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International Journal of Forestry Research
Volume 2012 (2012), Article ID 762080, 3 pages
http://dx.doi.org/10.1155/2012/762080
Letter to the Editor

Creative Carbon Accounting—A Reply to “The Wood, the Trees, or the Forest? Carbon in Trees in Tasmanian State Forest: A Response to Comments”

1School of Geography and Environmental Studies, University of Tasmania, Private Bag 78, Hobart, TAS 7001, Australia
2Biological, Earth and Environmental Sciences, University of New South Wales, High Street, Randwick, NSW 2052, Australia
3Department of Environment and Agriculture, Biodiversity and Climate Institute, Curtin University, Kent Street, Bentley, WA 6102, Australia

Received 7 May 2012; Accepted 13 May 2012

Copyright © 2012 Christopher Dean. This is an open access article distributed under the Creative Commons Attribution License, which permits unrestricted use, distribution, and reproduction in any medium, provided the original work is properly cited.

Abstract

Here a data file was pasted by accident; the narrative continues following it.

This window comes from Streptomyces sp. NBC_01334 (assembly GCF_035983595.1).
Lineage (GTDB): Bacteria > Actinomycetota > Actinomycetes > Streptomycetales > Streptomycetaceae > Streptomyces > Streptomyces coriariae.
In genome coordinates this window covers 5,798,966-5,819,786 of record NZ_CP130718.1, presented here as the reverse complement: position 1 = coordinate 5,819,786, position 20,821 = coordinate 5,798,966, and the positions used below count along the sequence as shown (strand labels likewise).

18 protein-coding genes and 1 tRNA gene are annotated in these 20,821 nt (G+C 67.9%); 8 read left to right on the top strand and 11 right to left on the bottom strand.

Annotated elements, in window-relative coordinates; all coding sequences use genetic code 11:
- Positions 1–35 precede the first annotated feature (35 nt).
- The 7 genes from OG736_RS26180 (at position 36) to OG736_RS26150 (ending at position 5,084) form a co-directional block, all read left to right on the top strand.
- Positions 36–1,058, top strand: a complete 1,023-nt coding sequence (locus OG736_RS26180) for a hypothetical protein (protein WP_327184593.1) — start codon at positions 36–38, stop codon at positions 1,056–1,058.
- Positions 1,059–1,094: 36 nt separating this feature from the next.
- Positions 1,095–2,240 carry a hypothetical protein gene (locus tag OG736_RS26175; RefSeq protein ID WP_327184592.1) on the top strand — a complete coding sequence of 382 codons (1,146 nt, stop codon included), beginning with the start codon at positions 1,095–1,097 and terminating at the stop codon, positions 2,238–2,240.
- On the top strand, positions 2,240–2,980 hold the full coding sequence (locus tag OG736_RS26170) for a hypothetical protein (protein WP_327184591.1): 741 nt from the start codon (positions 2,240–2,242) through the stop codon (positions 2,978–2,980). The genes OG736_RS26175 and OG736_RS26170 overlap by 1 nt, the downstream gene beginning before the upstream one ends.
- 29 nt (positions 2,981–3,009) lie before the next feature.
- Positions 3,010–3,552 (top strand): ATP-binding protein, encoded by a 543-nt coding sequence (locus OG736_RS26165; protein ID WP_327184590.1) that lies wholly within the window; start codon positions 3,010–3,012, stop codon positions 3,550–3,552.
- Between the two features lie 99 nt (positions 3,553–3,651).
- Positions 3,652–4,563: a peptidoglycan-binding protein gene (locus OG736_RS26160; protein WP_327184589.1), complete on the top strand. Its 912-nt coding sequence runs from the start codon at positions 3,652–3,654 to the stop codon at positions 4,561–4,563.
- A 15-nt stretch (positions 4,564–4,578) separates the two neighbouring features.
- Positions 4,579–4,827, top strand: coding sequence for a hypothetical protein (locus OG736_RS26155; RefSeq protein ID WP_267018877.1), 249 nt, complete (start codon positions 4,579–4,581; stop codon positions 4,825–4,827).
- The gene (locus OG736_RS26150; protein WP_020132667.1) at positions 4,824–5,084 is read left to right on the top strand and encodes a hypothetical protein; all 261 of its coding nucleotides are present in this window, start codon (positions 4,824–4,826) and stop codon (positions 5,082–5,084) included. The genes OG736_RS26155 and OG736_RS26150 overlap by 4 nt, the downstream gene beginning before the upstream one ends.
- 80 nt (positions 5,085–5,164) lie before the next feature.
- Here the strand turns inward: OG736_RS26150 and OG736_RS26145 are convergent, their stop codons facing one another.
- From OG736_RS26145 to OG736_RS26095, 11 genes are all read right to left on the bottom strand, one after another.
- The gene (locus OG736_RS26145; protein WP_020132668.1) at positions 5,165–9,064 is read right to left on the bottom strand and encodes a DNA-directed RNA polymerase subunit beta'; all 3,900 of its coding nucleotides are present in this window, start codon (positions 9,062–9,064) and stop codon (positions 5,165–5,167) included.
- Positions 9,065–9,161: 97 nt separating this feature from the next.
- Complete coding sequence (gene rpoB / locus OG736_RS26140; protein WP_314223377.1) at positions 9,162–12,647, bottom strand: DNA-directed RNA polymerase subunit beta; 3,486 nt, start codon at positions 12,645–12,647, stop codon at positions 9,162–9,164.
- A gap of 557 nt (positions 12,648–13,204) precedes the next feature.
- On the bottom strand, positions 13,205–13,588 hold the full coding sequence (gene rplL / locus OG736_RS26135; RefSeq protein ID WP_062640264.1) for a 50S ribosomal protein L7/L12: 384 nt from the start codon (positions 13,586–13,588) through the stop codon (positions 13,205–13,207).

Moroni et al. (2012) made forty claims which misrepresent my earlier reply to their work (Dean, 2011) and if left unrefuted, might mislead all but the most expert reader—I cover seven of the most important ones here. Firstly, in my earlier paper I had calculated a conservative carbon deficit in State forests due to logging of the most-targeted forest types—mature wet-eucalypt—by clearfell, burn and sow to yield even-aged eucalypt regeneration. That deficit was conservative as a range of stand ages were used even though most carbon flux through logging has been from the old-growth subset. It was additionally conservative at the landscape-scale as inclusion of conversion to plantation and logging of other primary-forest types would have yielded a larger carbon deficit, not a smaller one, as implied in Moroni et al. (2012). Secondly, their claim that I applied “carbon saturation” at the landscape-scale is incorrect. Instead I applied carbon carrying capacity at that scale and included different stands ages in its calculation (by definition). Conversely, Moroni et al. (2012) produce the “confusion” which they claim to observe by advocating the use of “carbon saturation” at the landscape-scale, which can have no practical usage.